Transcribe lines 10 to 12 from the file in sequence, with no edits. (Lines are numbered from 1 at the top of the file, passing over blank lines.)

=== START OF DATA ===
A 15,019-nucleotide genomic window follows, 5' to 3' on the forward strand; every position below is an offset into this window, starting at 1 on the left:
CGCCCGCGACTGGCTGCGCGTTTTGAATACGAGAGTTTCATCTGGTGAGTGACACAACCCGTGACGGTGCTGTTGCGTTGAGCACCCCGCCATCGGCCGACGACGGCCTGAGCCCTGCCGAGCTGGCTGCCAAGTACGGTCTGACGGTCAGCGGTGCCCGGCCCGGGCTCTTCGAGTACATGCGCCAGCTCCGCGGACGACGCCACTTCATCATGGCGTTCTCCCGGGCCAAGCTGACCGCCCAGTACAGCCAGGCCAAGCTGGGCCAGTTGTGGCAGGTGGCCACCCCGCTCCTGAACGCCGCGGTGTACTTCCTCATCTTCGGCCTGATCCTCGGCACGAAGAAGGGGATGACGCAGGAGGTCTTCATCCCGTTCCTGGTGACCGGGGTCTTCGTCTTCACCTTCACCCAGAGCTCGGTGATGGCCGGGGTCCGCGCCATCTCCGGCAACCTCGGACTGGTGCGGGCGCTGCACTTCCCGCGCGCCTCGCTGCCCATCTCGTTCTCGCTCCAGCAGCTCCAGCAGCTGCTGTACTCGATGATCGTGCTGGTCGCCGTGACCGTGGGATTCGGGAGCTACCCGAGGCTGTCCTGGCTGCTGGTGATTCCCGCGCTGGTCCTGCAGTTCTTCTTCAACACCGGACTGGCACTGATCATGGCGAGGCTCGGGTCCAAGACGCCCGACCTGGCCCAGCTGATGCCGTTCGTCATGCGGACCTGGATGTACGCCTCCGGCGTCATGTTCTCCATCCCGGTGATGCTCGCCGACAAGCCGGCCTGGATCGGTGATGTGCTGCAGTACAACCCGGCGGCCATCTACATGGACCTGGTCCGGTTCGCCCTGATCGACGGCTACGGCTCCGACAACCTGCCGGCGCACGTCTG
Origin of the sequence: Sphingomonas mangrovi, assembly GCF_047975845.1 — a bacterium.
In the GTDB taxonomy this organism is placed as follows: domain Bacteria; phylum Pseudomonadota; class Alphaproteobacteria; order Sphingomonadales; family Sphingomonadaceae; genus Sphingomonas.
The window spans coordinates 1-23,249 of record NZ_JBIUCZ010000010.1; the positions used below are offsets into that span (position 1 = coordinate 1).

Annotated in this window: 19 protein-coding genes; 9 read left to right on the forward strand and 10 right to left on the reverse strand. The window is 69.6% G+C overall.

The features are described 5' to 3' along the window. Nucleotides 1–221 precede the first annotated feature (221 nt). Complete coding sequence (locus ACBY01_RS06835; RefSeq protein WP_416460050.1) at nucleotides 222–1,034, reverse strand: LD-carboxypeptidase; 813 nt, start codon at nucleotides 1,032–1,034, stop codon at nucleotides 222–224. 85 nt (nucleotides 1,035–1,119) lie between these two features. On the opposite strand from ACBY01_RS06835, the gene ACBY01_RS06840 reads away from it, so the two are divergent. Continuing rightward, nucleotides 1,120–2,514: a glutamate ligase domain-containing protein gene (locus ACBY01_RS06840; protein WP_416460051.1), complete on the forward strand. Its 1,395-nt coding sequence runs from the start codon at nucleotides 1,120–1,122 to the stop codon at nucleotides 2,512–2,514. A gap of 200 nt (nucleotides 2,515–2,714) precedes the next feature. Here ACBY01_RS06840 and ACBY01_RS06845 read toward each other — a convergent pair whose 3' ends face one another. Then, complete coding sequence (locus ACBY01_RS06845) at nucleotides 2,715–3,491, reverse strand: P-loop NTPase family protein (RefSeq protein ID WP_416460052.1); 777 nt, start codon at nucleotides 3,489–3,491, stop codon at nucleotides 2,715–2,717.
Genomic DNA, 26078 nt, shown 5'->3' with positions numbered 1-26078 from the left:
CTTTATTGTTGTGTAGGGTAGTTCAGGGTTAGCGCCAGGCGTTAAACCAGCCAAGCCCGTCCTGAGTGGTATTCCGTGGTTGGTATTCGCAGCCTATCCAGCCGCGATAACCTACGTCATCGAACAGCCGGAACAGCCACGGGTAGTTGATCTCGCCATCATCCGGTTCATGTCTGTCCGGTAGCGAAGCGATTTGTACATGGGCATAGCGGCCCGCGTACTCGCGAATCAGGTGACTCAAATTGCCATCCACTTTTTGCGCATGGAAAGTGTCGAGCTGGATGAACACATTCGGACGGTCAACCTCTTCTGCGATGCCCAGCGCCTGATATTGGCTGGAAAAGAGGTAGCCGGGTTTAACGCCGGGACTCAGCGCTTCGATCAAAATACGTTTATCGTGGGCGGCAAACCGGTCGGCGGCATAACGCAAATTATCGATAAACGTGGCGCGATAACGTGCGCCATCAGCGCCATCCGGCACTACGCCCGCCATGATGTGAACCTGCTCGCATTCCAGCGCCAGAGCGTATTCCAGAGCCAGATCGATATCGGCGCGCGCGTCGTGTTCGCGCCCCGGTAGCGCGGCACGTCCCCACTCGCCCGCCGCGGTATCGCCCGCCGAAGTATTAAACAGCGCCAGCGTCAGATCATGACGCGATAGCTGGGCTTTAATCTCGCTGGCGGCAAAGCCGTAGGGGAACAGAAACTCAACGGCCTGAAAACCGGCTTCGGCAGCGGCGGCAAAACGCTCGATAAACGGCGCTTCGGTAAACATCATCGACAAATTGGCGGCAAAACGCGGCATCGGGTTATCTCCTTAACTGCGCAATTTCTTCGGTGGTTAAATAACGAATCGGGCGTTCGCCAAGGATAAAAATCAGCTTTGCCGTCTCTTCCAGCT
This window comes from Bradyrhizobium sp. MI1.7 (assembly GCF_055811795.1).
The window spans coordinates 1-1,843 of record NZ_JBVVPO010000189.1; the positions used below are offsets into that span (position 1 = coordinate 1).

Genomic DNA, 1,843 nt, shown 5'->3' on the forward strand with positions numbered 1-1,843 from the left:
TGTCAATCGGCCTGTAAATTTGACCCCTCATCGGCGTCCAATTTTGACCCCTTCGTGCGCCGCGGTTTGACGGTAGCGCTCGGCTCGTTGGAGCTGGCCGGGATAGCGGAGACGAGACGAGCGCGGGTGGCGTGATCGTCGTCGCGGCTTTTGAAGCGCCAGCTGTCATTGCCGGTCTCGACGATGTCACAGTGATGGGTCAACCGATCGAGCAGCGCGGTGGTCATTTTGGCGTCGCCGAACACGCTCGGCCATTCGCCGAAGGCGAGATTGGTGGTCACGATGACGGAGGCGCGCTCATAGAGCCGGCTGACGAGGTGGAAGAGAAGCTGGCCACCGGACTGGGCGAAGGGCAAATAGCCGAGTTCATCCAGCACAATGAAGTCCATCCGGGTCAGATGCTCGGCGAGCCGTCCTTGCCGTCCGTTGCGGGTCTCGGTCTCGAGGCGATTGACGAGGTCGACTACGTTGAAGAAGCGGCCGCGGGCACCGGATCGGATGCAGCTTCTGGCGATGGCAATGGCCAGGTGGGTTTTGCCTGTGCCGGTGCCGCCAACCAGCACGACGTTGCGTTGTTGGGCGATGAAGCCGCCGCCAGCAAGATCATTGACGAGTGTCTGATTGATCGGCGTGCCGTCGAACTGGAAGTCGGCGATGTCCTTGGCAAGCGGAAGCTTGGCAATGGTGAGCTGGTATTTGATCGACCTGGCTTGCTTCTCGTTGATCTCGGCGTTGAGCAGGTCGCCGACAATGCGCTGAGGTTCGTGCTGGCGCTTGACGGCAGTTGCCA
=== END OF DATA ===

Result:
This window comes from Bradyrhizobium sp. MI1.7 (assembly GCF_055811795.1).
The window spans coordinates 1-1,843 of record NZ_JBVVPO010000189.1; the positions used below are offsets into that span (position 1 = coordinate 1).

Genomic DNA, 1,843 nt, shown 5'->3' on the forward strand with positions numbered 1-1,843 from the left: